Academic journal article Chicago Journal of International Law

"So Made That I Cannot Believe": The ICCPR and the Protection of Non-Religious Expression in Predominately Religious Countries

Academic journal article Chicago Journal of International Law

"So Made That I Cannot Believe": The ICCPR and the Protection of Non-Religious Expression in Predominately Religious Countries

Article excerpt

I. Introduction

Even in countries steeped in religion, there are still those who, as Pascal once wrote, are "so made that [they] cannot believe."1 And, like Pascal, many of their neighbors and governing officials would rather they "behave[] just as if they did believe" so that they eventually succumb to belief or are made "more docile."2 When, inevitably, some do neither, a non-religious person in a predominately religious country may face stigma, ostracism, vigilante violence, or stiff pecuniary and prison penalties.3

Mohamed Cheikh Ould Mkheitir, a 28-year-old Mauritanian blogger, for example, was sentenced to death for apostasy after publishing an article deemed religiously offensive.4 Protestors, religious authorities, and scholars called for his execution; one religious scholar even offered a bounty for anyone who killed him.5 After the sentencing, the president said, "[W]e will apply God's law on whoever insults the prophet, and whoever publishes such an insult,"6 and a leader of a prominent political party said that Mkheitir got "the fate he deserves."7

This is despite the fact that international law, including the International Covenant on Civil and Political Rights ("ICCPR"), protects minorities' rights of conscience and expression.8 The Human Rights Committee ("HRC")-which has the authority to adjudicate individual complaints based on the ICCPR for individuals from countries who are also parties to the First Optional Protocol9- however, has yet to fully develop a jurisprudence that would best protect the expression of non-religious minorities in predominately religious countries. Especially in the context of violent reactions to non-religious expression and those events' relation to the ICCPR's prohibition of incitement, the HRC needs to clarify its jurisprudence and reaffirm its commitment to protecting controversial minority expression. This Comment outlines how it can do that while staying faithful to the ICCPR's text and HRC precedent.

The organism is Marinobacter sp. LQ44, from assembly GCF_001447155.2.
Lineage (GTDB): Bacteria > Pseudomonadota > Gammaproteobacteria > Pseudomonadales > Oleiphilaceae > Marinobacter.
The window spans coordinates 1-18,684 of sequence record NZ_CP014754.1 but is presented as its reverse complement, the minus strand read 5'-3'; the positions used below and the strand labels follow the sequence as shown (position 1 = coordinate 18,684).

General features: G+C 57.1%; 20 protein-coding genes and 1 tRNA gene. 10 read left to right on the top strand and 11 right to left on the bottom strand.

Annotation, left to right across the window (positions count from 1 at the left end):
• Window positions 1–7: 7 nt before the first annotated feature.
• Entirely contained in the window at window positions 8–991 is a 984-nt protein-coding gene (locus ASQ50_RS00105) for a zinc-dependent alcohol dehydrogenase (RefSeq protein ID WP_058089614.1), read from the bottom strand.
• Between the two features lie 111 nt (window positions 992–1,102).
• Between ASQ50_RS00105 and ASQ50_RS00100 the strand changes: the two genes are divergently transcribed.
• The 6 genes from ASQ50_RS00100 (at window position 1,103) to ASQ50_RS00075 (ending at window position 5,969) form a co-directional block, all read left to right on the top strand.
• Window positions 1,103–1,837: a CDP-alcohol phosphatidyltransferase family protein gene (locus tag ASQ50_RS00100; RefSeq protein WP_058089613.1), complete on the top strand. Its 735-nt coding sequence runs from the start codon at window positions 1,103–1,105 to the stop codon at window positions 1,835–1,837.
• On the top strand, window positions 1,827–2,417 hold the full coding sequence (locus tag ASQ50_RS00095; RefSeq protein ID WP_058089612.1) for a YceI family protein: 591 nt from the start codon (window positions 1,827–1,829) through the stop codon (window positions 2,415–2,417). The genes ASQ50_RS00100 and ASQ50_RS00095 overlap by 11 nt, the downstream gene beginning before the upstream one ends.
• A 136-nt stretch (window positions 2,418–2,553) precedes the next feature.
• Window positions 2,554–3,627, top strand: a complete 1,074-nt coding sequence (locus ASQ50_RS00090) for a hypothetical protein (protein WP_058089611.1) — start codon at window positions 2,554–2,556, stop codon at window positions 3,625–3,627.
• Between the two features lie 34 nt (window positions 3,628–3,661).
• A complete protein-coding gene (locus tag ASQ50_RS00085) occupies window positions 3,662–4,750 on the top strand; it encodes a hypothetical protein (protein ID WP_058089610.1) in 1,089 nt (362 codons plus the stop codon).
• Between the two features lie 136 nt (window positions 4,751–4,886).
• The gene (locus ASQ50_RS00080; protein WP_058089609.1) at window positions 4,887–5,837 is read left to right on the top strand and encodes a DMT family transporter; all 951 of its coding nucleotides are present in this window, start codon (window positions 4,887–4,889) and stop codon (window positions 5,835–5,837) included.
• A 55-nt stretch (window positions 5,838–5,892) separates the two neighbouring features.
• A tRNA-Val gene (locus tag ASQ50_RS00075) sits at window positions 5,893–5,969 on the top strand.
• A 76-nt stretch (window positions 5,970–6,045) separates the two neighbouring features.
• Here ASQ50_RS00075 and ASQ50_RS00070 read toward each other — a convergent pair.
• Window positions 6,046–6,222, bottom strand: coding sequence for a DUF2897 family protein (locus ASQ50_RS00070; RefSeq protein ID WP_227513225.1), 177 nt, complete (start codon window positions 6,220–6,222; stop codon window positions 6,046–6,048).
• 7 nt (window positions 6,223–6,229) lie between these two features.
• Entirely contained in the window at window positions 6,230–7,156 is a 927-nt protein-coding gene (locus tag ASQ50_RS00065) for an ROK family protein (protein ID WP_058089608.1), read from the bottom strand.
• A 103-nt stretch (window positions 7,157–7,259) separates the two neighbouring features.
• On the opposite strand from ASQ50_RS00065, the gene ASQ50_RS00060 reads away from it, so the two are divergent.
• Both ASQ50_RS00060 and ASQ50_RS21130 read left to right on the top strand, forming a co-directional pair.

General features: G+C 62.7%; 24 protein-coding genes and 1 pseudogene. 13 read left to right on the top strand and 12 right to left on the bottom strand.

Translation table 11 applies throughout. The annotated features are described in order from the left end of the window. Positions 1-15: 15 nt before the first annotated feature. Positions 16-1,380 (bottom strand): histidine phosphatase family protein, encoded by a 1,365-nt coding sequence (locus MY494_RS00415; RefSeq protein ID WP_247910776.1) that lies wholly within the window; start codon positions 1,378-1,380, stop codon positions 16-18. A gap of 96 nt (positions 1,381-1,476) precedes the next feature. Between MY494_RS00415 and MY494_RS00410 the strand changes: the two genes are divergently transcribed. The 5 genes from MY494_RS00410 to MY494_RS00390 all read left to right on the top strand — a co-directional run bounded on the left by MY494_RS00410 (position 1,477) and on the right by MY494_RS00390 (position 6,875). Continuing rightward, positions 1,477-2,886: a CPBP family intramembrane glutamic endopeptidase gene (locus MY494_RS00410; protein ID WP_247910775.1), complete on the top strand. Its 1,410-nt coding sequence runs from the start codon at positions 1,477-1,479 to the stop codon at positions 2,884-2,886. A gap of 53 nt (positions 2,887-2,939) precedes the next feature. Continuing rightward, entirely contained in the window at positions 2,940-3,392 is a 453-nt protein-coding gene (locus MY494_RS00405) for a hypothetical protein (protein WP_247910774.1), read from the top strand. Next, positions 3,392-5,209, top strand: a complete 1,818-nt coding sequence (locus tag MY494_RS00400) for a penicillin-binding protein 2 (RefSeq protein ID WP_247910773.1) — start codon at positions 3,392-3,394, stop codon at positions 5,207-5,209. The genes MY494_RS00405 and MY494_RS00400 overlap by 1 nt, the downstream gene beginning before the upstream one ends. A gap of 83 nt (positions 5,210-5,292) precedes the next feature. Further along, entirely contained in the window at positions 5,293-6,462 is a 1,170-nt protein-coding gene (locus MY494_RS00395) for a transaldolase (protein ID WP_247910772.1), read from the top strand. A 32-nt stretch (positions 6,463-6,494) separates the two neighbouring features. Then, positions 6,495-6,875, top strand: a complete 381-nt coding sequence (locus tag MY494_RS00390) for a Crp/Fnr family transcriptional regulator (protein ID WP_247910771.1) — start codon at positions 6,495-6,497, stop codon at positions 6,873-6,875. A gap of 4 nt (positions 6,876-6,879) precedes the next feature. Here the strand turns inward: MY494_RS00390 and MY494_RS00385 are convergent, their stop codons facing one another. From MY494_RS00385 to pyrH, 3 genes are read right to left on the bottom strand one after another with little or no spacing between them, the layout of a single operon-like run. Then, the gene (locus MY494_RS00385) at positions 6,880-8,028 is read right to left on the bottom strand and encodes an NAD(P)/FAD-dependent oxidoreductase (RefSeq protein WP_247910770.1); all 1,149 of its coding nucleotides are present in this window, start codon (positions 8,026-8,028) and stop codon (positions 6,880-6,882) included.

Section II of this Comment briefly summarizes the paradigmatic cases of limitations on expression in countries that are party to the ICCPR or the First Optional Protocol. Section III analyzes the HRC's relevant decisions under the First Optional Protocol, the ICCPR's text, and, when helpful in resolving ambiguities, the ICCPR's drafting history. Section IV synthesizes that analysis and provides a framework for the HRC to further develop its jurisprudence on the right of non-religious minorities to manifest their beliefs and to express themselves.

II.Limitations on Non-Religious Expression in States Party to the ICCPR

In many States Party to the ICCPR, non-religious minorities face severe limits on their ability to manifest their beliefs and to freely express controversial non-religious ideas. In Egypt, for example, government officials have publicly called the presence of a mere 866 atheists in a country of over 80 million people a "dangerous development," and, over the past two years, the Egyptian government has conducted a national campaign to combat its proliferation that includes convicting atheists of blasphemy.10 For example, Mustafa Abdel-Nabi was sentenced to three years in prison for Facebook posts about atheism in 2016,11 Sherif Gaber was sentenced to one year in prison for discussing his atheist views on Facebook in 2015,12 and Karim Al-Banna was sentenced to three years in prison for "belittle[ing] the divine" on Facebook in 2015.13 Gaber was arrested in a "dramatic raid, with armoured cars surrounding his house in the middle of the night."14 This government oppression, moreover, is often coupled with parallel familial and societal pressures. Al-Banna, for example, who had earlier been listed as a "known atheist" by a local newspaper, endured his own father testifying against him at trial because he owned provocative books and "was embracing extremist ideas against Islam."15 In 2014, Ahmad Harqan, an atheist activist, and his pregnant wife were attacked in their home, only to be assaulted again at the police station and then imprisoned in connection to a complaint stemming from his criticisms of Mohamed on television. …

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